Type: Wreck Tonnage: 5382 tonnes Length: Cargo: Food supplies (powdered egg, baby food, meat and blankets)
Date Lost: 1945 How Lost: Torpedoed by UB-1017
Max Depth Seabed: 30m Depth to top of Wreck: 25m
Minimum Qualification: Advanced Open Water
The Persier, formally known as the War Buffalo, was built in Newcastle in 1919 and took part at Dunkirk in 1940. She nearly sank while doing convoy duty from America to Britain in 1941. She remained stranded off Iceland for over a year until she was towed back to Britain to be repaired. In 1945 on convoy duty off Eddystone she was hit by a couple of torpedoes from UB-1017. Support vessels managed to rescue the crew and passengers and she was left to drift into the night. She sank but no one knew where.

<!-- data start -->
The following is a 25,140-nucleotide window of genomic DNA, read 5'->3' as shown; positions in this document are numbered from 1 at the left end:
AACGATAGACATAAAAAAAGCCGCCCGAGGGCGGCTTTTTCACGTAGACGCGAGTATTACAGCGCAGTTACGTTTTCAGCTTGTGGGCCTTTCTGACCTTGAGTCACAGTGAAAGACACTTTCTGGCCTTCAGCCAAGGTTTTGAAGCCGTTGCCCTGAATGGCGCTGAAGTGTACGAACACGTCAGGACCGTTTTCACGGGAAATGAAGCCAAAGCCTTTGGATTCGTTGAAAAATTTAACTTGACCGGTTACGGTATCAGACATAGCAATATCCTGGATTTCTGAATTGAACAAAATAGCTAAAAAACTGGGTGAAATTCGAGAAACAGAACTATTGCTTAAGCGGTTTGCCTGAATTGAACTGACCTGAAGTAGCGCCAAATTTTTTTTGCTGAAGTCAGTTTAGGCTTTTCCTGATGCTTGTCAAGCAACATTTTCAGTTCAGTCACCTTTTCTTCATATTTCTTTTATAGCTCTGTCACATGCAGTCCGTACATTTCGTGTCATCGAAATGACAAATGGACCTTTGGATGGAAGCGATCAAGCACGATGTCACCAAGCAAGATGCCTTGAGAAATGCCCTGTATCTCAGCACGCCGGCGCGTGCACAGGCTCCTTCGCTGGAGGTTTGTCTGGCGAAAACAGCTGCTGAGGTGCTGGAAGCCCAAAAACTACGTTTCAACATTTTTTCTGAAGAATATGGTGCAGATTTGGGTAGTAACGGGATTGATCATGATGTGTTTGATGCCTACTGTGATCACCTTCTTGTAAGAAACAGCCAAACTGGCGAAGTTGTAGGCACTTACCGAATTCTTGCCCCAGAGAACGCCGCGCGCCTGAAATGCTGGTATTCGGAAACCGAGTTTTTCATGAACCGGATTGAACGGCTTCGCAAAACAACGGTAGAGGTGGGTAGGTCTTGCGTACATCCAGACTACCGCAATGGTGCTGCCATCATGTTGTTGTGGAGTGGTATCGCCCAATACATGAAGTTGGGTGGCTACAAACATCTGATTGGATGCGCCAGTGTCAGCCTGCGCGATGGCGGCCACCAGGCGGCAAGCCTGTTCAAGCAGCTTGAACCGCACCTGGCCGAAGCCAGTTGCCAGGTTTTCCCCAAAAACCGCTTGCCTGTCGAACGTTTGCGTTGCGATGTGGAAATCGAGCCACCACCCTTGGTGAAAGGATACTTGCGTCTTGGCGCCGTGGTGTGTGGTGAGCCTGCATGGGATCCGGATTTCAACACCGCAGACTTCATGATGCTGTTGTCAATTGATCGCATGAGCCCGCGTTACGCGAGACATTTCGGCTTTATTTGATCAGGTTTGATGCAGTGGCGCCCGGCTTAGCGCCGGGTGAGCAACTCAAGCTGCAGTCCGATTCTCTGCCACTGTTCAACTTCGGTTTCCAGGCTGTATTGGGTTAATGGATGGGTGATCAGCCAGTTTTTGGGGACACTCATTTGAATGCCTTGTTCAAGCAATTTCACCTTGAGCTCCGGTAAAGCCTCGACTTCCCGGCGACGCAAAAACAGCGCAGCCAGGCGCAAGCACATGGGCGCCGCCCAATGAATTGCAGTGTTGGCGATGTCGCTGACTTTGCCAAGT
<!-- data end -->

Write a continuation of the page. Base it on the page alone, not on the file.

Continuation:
In 1969, a fisherman found the wreck in Bigbury Bay. Divers from Plymouth Sound went down and brought up the ship's bell, which now lives in Ray Ive’s Diving Museum in Plymouth. They bought the wreck for 300 pounds and still own her.
She lies on a sandy-rocky bottom with extensive and interesting reefs around her. Her bows and stern are fairly recognisable, but the midships is a mess of plates and wreckage. The bow is quite upright and stands some 10m above the seabed. Three large boilers can be seen. The remains of the engine with large pistons scattered over the wrecked plates are easily found.
The Persier supports an amazing amount of fish life. Bib and Pollack are especially common. The visibility and water quality is usually quite good.